Hugo was a likable fellow from the start. He had hoped he’d be able to marry for love instead of making a business transaction to marry for a dowry but he already knew Katherine and thought they’d be a good match. He wasn’t wrong. But boy did Hugo have to work hard to get her to open up emotionally and to communicate with him. I think that was what I struggled with most was that Katherine wouldn’t tell him what her wishes or feelings were and became angry that Hugo didn’t just instinctively *know*. Stand up guy that he was, he did realize that she was struggling with something and let her have room to figure it out, being patient and more caring than most men at the time would have been.

I loved that Hugo was so jovial most of the time and he absolutely adored his family–who, by the way, were a riot to get to know. His mother was simply wonderful and so kind. His siblings were all incredibly smart and lively, the lot of them having very different interests. We got to meet a bunch of other members of Hugo’s family who made an impact on his life and even his relationship with Katherine–particularly Henrietta Pennhallow who was quite a force of nature. And there was even some comic relief (and a symbol of hope) in the form of a featherless, talking parrot named Señor Rodrigo who I think will have readers in stitches.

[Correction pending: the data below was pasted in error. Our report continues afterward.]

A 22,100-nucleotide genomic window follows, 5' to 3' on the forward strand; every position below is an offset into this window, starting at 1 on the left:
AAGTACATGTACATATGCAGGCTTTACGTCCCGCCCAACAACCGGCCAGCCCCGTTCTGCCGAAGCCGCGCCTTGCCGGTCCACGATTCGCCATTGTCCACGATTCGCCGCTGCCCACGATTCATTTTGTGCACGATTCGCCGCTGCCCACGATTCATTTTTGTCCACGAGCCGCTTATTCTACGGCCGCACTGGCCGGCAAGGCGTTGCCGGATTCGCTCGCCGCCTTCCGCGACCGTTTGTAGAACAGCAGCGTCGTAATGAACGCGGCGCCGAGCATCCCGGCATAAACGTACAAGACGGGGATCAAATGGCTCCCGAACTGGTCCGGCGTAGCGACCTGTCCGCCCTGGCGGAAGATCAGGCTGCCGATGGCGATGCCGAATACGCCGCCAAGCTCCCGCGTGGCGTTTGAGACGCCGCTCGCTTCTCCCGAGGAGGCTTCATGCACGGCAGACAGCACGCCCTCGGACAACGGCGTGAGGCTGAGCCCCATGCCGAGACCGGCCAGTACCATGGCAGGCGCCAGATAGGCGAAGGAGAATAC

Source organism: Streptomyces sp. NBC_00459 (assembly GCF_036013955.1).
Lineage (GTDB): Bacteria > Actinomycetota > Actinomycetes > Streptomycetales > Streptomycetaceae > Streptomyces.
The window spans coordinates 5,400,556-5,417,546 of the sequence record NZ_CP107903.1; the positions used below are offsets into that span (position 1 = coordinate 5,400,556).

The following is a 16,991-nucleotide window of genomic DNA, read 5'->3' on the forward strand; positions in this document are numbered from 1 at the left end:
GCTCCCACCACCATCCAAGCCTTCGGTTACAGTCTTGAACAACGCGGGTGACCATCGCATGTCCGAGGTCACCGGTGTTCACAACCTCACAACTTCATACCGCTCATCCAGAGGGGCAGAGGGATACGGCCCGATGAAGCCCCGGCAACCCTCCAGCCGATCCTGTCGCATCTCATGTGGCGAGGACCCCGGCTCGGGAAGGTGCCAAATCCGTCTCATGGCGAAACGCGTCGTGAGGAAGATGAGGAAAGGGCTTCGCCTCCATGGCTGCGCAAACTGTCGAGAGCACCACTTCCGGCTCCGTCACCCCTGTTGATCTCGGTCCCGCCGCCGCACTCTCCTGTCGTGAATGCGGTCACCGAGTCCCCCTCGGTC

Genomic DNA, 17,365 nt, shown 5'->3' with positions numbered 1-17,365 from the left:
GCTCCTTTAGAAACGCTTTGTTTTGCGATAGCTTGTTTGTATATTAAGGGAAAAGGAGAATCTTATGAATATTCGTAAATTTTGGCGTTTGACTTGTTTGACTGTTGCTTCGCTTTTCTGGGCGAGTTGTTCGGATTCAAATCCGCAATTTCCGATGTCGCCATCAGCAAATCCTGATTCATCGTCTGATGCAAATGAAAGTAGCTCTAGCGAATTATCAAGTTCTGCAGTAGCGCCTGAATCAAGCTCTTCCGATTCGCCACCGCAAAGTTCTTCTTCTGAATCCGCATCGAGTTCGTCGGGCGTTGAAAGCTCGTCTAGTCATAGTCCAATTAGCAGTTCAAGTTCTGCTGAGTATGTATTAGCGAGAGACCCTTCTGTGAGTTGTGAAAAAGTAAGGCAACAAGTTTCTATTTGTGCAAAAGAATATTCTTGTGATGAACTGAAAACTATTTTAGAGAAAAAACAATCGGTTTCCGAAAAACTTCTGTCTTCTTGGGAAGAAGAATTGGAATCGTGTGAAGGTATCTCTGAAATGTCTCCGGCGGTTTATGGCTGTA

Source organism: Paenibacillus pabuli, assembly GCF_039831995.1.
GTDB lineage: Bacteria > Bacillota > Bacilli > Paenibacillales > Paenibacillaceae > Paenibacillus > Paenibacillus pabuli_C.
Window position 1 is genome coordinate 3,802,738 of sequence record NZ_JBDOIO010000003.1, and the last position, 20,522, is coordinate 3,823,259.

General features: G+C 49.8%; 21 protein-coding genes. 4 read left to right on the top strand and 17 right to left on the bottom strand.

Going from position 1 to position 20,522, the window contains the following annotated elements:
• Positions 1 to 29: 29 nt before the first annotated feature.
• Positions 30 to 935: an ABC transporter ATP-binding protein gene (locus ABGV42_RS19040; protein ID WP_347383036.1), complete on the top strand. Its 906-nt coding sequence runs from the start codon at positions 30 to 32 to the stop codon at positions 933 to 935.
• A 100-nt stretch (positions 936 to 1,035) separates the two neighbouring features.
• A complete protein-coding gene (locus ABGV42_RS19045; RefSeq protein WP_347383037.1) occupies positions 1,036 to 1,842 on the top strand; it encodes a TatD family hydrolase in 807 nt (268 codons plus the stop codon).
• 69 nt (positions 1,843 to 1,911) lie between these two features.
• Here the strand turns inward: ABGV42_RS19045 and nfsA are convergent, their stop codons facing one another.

The Bride Takes a Groom was a sloooooow burn historical romance that was filled with highs and lows, drama and redemption, and a cast of unforgettable characters that will certainly entertain readers.
 

Book Info:

Publication: April 24th 2018 | Avon | The Penhallow Dynasty #3

Lisa Berne’s Penhallow Dynasty continues with a pair of star-crossed childhood friends who meet again years later—and find love where they least expect it . . .

Katherine Brooke may be a fabulously wealthy heiress, but she’s trapped, a pawn in her parents’ ruthless game to marry her into the nobility. Then Captain Hugo Penhallow—so charming, as handsome as a Greek god—comes into her life once more, and suddenly she sees a chance to be free.

As a Penhallow, his is one of the highest names in the land, but still his family is facing ruin. So Katherine boldly proposes an exchange: his name for her money. But only if Hugo understands it’s merely a practical arrangement, and that she’s not surrendering herself entirely.

Back from eight years in America and determined to give his younger siblings a better life, Hugo agrees. He’s never fallen in love, so why not? Yet neither of them guesses that this marriage will become far, far more than they ever dreamed of . . .

 

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6 Responses to “REVIEW: The Bride Takes a Groom by Lisa Berne”

  1. Loverofromance

    Great review. I do plan on reading this one, however I do struggle with the way this author writes heroines. I just can never connect with them very well and it makes it harder to get into the story. but the covers are SO swoony!!

    • Michele H

      Phew…so it’s not just me who has a tough time with the heroines. Okay. I feel better now. LOL! I think you’ll really like the rest of the cast and the plot here. Hugo was a gem and I adored his quirky family. Those covers–yes!! I love the classic, almost sweeping, poses. *dreamy sigh*